that time, was a little dried up Mexican, hardly five feet three in height, half Spaniard, half Indian, I believe, who might be thirty or fifty and who seldom opened his mouth except to curse all Americans in Spanish. Even Reece admitted that Bob could ride "above a bit" and knew more about cattle than anyone else in his world. Reece's admiration directed my curiosity to the little man and I took every opportunity of talking to him and of giving him cigars—a courtesy so unusual that at first he was half inclined to resent it.
It appeared that these three men had been left in Kansas City to dispose of another herd of cattle and to purchase stores needed at the ranch. They were all ready, so the next day we rode out of Kansas City, about four o'clock in the morning; our course roughly south by west. Everything was new and wonderful to me. In three days we had finished with roads and farmsteads and were on the open prairie; in two or three days more, the prairie became the great plains which stretched four or five thousand miles from north to south with a breadth of some seven hundred. The plains wore buffalo grass and sage-brush for a garment, and little else save in the river-bottoms, trees like the cottonwood; everywhere rabbits, prairie chicken, deer and buffalo abounded.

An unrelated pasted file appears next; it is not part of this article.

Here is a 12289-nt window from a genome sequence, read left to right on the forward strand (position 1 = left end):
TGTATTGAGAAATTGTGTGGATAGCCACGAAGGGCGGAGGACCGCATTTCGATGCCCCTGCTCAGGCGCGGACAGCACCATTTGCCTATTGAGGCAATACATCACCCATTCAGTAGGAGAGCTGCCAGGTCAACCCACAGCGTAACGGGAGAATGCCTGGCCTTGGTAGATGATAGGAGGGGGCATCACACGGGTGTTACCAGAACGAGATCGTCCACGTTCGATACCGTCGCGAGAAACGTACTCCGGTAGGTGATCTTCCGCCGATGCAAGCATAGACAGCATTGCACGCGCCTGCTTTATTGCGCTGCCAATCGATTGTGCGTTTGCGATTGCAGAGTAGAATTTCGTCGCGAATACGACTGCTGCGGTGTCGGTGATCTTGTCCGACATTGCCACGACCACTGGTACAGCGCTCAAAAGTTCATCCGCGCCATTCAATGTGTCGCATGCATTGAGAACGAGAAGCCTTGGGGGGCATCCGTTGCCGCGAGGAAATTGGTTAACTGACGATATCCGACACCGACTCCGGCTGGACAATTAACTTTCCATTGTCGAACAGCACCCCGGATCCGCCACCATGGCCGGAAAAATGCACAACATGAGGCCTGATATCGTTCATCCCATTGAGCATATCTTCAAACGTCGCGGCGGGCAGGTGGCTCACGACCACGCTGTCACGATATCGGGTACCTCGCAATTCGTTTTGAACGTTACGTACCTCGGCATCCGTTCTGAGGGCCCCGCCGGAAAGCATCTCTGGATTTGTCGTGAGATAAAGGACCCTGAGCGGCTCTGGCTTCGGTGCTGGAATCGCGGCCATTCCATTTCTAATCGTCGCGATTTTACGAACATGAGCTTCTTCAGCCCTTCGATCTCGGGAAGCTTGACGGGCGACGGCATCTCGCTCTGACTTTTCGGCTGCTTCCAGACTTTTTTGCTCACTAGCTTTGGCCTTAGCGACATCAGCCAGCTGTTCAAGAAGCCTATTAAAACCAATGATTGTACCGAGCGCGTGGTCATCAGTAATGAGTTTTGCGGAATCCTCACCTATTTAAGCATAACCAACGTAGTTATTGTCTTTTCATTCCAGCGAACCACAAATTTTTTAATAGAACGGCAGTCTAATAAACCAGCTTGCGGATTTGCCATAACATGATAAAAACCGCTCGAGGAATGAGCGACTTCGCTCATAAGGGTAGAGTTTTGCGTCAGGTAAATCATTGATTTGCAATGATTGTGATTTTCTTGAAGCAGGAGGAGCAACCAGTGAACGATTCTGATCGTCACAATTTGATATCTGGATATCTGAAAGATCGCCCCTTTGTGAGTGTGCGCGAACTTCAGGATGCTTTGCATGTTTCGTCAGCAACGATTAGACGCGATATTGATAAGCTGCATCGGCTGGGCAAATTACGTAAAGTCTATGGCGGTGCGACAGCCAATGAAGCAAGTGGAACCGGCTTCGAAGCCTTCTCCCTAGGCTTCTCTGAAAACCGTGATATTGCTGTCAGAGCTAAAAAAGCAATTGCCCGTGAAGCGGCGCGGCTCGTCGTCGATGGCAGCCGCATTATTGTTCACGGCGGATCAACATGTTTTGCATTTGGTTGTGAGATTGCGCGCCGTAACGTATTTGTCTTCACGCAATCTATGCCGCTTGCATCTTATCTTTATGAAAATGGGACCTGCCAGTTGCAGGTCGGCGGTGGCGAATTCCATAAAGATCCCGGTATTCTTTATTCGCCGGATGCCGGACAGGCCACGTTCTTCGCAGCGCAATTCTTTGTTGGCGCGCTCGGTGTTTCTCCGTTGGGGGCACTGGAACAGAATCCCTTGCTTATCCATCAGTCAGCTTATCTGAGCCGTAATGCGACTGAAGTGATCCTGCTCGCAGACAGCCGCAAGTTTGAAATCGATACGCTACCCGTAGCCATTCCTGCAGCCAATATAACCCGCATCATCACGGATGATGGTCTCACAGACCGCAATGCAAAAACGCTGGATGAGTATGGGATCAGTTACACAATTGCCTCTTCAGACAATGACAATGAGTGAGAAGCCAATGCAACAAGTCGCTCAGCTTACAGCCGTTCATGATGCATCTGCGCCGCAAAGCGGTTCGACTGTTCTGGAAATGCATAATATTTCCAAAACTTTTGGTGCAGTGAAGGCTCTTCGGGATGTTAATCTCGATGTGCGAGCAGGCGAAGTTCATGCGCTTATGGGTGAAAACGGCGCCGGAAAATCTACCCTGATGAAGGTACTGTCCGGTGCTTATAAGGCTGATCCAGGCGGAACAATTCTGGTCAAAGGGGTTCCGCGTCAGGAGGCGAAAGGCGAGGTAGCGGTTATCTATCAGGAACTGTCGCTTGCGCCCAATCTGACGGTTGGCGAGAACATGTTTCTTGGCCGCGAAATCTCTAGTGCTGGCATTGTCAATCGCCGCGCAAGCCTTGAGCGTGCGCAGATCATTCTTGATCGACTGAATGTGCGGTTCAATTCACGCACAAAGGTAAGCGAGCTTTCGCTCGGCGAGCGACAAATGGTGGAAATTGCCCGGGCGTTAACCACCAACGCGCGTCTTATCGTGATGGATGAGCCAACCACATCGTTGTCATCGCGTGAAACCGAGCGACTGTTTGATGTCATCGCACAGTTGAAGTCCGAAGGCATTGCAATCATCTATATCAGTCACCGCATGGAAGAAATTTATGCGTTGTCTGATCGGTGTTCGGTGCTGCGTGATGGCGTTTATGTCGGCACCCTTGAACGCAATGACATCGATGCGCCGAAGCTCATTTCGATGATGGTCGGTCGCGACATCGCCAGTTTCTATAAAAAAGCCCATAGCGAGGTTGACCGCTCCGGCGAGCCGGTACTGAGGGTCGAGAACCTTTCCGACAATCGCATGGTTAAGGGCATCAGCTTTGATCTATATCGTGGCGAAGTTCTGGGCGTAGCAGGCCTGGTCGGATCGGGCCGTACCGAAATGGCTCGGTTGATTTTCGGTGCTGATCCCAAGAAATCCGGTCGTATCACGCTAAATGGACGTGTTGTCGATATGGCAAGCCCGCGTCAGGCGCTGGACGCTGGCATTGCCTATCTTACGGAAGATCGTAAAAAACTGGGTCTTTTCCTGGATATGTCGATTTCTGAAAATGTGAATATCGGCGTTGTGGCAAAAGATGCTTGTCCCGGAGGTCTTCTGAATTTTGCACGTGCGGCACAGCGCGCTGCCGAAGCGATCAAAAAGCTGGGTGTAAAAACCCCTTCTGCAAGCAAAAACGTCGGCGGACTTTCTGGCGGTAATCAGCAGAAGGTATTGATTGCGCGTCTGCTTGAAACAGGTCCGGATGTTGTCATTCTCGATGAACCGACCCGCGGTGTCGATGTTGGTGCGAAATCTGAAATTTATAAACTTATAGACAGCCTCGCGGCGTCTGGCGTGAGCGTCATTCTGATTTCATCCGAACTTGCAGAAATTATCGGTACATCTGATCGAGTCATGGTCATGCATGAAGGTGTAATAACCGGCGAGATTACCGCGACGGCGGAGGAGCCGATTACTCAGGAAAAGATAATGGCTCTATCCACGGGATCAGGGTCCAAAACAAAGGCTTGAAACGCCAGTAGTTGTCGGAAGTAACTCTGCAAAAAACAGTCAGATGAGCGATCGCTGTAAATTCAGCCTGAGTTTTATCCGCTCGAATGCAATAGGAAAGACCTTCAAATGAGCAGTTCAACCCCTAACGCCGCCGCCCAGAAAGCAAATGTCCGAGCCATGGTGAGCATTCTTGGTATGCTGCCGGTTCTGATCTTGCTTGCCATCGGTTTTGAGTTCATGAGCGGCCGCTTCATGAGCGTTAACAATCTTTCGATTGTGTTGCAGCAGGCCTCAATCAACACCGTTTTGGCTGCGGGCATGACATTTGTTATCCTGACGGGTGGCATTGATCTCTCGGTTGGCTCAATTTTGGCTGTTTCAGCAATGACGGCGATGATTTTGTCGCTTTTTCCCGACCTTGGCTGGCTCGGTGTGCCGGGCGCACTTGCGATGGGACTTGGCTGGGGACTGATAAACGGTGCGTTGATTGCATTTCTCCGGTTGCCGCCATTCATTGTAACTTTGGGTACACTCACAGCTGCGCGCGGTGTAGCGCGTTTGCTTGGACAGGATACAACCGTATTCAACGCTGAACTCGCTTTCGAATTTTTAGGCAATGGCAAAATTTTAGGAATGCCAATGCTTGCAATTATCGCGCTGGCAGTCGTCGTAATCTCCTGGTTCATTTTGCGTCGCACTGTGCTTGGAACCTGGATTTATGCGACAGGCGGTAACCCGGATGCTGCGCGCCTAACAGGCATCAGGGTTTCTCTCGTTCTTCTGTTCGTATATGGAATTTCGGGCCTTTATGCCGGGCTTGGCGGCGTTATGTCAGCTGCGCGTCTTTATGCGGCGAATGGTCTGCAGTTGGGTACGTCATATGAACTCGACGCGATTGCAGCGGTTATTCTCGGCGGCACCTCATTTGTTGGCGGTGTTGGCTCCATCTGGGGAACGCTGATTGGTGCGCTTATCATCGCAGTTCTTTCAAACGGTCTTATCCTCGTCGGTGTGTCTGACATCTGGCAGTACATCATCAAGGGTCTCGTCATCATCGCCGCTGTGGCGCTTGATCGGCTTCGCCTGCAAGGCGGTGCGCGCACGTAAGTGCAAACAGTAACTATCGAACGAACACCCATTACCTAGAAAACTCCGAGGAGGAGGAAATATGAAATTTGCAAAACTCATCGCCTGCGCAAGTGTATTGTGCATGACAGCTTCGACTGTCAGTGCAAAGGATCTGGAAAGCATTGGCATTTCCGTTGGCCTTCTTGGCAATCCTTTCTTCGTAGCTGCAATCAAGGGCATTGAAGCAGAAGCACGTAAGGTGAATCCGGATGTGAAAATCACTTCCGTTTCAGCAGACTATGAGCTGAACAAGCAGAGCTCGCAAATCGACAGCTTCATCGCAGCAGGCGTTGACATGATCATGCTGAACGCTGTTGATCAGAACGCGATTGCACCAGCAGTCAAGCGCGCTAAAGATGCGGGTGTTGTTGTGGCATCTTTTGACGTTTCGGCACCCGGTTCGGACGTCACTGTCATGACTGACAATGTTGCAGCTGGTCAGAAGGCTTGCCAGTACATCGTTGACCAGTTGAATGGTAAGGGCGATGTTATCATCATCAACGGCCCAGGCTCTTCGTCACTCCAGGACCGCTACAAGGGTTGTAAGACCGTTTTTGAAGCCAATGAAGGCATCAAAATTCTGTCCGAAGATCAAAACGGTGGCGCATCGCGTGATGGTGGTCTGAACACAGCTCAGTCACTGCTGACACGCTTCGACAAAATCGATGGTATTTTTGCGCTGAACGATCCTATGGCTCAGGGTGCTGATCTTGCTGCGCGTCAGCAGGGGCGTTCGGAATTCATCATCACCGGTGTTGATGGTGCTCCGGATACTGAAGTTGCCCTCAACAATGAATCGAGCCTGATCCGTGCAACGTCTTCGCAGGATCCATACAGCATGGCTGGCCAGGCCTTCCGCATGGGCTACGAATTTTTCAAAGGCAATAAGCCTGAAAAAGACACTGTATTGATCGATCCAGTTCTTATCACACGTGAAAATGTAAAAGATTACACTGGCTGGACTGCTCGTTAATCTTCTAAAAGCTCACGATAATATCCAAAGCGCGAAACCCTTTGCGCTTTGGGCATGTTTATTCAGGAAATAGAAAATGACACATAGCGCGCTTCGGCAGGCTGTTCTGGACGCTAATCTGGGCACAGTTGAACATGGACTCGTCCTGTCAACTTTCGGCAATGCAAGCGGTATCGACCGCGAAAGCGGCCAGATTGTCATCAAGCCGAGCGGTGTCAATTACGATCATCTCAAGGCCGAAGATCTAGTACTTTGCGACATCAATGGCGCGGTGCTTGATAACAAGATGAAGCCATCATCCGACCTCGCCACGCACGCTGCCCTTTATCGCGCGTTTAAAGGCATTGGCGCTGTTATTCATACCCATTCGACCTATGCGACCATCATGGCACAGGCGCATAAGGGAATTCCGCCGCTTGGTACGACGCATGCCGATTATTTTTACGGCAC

We covered about thirty miles a day: Bob sat in the wagon and drove the four mules, while Bent and Charlie made us coffee and biscuits in the morning and cooked us sow-belly and any game we might bring in for dinner and supper. There was a small keg of rye whisky on the wagon; but we kept it for snake-bite or some emergency.
I became the hunter to the outfit, for it was soon discovered that by some sixth sense I could always find my way back to the wagon on a bee-line, and